So, if there comes a day when you wish to continue on with this discussion, I’ll be more than happy to entertain your thoughts or questions. Until then, I wish you the best.

              • I really appreciate the response, Derengowski. I think I now understand your arguments. If the only interpretation of Mormonism was rigidly contained to the literal meaning of whatever any leader of the Church said, your arguments would make perfect sense to me, and I would be convinced to leave Mormonism behind. I now understand that your arguments make sense, seeing as all you have to work with is the black and white text of Mormon leaders and scripture. I wouldn’t expect any other kind of response to Mormonism from any rational person if that was the case.

                Thank you for the dialogue, I wish you the best as well. God bless :)

                • Connor,

                  If your church leaders don’t know that Mormonism means, particularly when they put their interpretations in “black and white” and stand before the laity in General Conference to expound upon its meaning, then who does? Given what you’ve written thus far, it would seem that what I’m supposed to do is disregard their authoritative statements and believe what you’ve got to say. Yet, where do you get your authority to denounce them and have you written them accordingly, as you’ve done me, to tell them how far into error they’ve traversed?

                  You see, if words don’t have meaning, particularly as they are defined by those using them, so that they can be understood by those hearing them, then nothing will ever be understood about anything, and we’ll all simply devolve into utter chaos. But, if those using words in a specific way can convey their meaning so that whatever subject they are talking about can be understood, then it is going to be incumbent upon those who disagree with them to use equally, if not more persuasive, better arguments to show where they are in error. You haven’t done that with your own leaders. Instead, all you’ve done is condemn me for quoting them. Well, I’m sorry. But, until you rise to the level of where they are, then I’ll have to go with what they’ve written or said, because they’re the ones doing the defining of Mormonism. On the other hand, you’ll either have to get inline with their declarations, live in rebellion against them, or simply leave altogether. But, I cannot accommodate an argument that is predicated on a false view, especially when the person promoting the view has no authority to do so, apart from the relativism he’s using to argue against something he disagrees with. For as soon as I began to accommodate your argument, then I would be at your mercy to lead the conversation anywhere you wanted, and that would hardly be intellectually honest.

  5. Bethany Simko

    What you have posted here is anything but true. Let me explain. First of all, let me tell you the real name for mormons. The real name is the church of Jesus Christ of latter day saints. That right there is proof for one thing, we believe in Jesus Christ. We believe that heavenly father, Jesus Christ and the holy ghost are three seperate beings and the members of the god head. Before I go on, let me tell you something. I am 11 years old. I was baptized at eight which is the accountable age that god himself set. I can testify to you right here and now that I can not stress enough that I felt the holy ghost so strongly and my heavenly fathers love for me so strongly that even if you tried to kill me, I would never deny it. Never deny my faith. Never deny my church. This is coming from an 11 year old. If I can feel it and know it so strongly don’t you. think what I am saying is true??!!??!!!? We also do pray. And we believe that god can hear everybody at once. We do not know exactly how because he is a god. He can do mighty things. And we know that all of those things are revealed unto us yet. But when they do, they will. come to our true and living prophet, president Monson. As I am writing this now, I feel the spirit ( holy ghost) very very strongly.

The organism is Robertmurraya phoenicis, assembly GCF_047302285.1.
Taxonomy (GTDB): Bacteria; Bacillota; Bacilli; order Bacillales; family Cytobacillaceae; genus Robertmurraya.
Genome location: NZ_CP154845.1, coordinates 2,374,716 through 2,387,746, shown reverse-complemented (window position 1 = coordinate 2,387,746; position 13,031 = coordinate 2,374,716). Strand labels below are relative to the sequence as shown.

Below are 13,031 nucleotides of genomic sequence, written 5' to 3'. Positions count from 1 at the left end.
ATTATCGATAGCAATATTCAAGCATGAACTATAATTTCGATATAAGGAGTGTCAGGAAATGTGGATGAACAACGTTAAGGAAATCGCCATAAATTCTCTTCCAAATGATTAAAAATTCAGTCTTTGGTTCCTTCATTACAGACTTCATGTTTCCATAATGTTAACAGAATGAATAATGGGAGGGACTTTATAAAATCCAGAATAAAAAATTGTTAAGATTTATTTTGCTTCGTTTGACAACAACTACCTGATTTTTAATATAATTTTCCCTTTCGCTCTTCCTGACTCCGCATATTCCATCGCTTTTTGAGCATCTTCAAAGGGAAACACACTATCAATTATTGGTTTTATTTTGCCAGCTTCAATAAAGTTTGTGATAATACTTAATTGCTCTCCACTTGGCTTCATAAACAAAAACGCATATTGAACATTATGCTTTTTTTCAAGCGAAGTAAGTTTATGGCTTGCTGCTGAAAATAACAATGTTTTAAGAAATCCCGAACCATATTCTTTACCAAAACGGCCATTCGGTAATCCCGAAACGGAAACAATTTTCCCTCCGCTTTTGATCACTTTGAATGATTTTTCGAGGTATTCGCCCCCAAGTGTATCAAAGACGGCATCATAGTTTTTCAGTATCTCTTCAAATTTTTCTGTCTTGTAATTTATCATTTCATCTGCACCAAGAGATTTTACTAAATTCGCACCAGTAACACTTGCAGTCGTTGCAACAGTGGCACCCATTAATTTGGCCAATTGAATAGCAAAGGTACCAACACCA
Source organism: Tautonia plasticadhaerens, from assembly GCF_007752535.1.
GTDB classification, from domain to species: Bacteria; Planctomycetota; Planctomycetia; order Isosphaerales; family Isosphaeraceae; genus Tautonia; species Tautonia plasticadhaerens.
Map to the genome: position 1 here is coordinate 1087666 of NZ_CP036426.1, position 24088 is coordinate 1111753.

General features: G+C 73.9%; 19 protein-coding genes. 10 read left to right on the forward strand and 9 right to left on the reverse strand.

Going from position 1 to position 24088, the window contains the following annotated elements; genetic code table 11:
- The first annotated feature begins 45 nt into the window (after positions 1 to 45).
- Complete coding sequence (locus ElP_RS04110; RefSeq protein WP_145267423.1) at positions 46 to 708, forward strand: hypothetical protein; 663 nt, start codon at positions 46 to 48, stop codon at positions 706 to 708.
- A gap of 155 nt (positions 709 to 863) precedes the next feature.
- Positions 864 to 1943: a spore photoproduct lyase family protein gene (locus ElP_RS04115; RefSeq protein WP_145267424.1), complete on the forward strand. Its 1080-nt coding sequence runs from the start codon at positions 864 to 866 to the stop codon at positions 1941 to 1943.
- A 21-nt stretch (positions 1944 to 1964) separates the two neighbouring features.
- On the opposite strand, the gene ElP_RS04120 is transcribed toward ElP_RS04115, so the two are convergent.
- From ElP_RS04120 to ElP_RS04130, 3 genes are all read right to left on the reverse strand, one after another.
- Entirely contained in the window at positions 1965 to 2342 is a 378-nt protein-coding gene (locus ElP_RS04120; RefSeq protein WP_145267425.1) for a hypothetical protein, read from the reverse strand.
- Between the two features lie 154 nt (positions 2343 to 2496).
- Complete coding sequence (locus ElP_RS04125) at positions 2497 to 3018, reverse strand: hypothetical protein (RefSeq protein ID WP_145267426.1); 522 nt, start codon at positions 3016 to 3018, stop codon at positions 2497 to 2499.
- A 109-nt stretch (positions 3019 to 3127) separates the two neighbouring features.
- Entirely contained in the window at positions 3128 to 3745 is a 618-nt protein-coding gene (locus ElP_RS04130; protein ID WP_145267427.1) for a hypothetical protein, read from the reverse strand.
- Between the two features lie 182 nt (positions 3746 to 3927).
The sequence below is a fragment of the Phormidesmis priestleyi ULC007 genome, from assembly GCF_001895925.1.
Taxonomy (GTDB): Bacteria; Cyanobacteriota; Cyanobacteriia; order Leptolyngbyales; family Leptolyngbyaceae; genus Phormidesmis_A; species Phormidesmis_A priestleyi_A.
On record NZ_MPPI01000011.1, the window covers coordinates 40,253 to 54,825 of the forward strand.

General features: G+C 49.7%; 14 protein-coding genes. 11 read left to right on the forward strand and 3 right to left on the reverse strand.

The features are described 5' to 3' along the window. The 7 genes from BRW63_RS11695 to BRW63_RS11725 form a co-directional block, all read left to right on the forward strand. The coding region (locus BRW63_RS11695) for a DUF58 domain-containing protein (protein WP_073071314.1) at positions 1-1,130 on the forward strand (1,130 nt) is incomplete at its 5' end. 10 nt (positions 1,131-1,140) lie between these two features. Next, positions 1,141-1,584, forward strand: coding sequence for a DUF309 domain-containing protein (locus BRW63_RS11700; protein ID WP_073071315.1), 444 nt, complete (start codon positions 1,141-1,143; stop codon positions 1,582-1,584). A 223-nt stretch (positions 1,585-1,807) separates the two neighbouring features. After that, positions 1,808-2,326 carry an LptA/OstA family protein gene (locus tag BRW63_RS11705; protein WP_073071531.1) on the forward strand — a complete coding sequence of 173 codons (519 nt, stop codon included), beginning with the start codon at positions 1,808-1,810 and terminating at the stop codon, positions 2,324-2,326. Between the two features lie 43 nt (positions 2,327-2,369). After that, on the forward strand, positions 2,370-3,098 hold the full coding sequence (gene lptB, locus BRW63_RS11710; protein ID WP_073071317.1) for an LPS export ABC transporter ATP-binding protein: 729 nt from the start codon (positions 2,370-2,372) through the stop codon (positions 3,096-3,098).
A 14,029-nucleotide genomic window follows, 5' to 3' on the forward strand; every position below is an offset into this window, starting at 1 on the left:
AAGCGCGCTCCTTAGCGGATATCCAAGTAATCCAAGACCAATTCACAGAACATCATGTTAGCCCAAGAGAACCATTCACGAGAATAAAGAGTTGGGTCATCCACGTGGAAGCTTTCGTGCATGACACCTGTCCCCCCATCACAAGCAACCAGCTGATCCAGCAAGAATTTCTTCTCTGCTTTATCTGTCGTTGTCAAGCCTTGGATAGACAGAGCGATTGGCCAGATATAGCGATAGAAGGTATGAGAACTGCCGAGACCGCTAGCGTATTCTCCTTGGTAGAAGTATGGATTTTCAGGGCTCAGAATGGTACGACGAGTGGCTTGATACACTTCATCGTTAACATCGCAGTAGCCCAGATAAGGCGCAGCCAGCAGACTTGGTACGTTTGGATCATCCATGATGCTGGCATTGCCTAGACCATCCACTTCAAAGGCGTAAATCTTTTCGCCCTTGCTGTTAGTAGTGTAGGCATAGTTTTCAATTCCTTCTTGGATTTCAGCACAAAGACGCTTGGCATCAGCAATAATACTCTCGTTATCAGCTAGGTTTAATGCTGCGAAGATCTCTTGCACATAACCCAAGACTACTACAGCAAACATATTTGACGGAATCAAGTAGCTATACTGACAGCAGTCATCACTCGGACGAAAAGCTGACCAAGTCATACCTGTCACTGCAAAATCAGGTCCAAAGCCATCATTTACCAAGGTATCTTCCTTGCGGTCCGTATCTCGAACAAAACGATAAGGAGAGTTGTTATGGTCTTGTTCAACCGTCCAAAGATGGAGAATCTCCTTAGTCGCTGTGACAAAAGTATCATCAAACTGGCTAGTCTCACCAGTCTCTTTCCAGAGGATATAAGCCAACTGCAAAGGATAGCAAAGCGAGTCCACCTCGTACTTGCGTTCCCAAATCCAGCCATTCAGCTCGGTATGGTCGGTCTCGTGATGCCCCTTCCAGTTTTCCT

• First of all, Bethany, a name proves nothing, especially in the world of religion. In fact, Jesus warned against false prophets who would dress themselves up as “wolves in sheep’s clothing.” Later, the apostle Paul would teach that Satan could disguise himself as an angel of light. So, just because the name “Jesus” might be in a religious organization’s moniker in no way necessitates that it knows anything about Jesus, much less is a representative of him. That is only found out by getting passed the name and asking a few questions about what it believes about Jesus. And clearly, the Mormon Church does not subscribe to a view about Jesus that should lead anyone with a biblical worldview to conclude that it is a Christian organization.

      Second, thank for admitting that Mormonism teaches tritheism, which is tantamount to polytheism, and has nothing to do with the monotheistic view of God taught in the Bible. I couldn’t agree more.

      Third, it is irrelevant what you “feel” to be true, especially when God has spoken on any given subject. Just because you say you “feel” the presence of the Spirit of God does not make it true, even in light of Mormon theology, which makes it impossible. Either that “spirit” is a false spirit, leading you astray or you’re relying on a subjective experience that is contrary to Scripture to be your guide. For nowhere in the Bible does it indicate that the Spirit of God is evidenced by a feeling.

      So, thanks for writing. You’ve blown off some Mormon hostility, but that is about all you’ve done. And just what kind of “spirit” would lead a person to do such a thing? I’ll let the readers decide.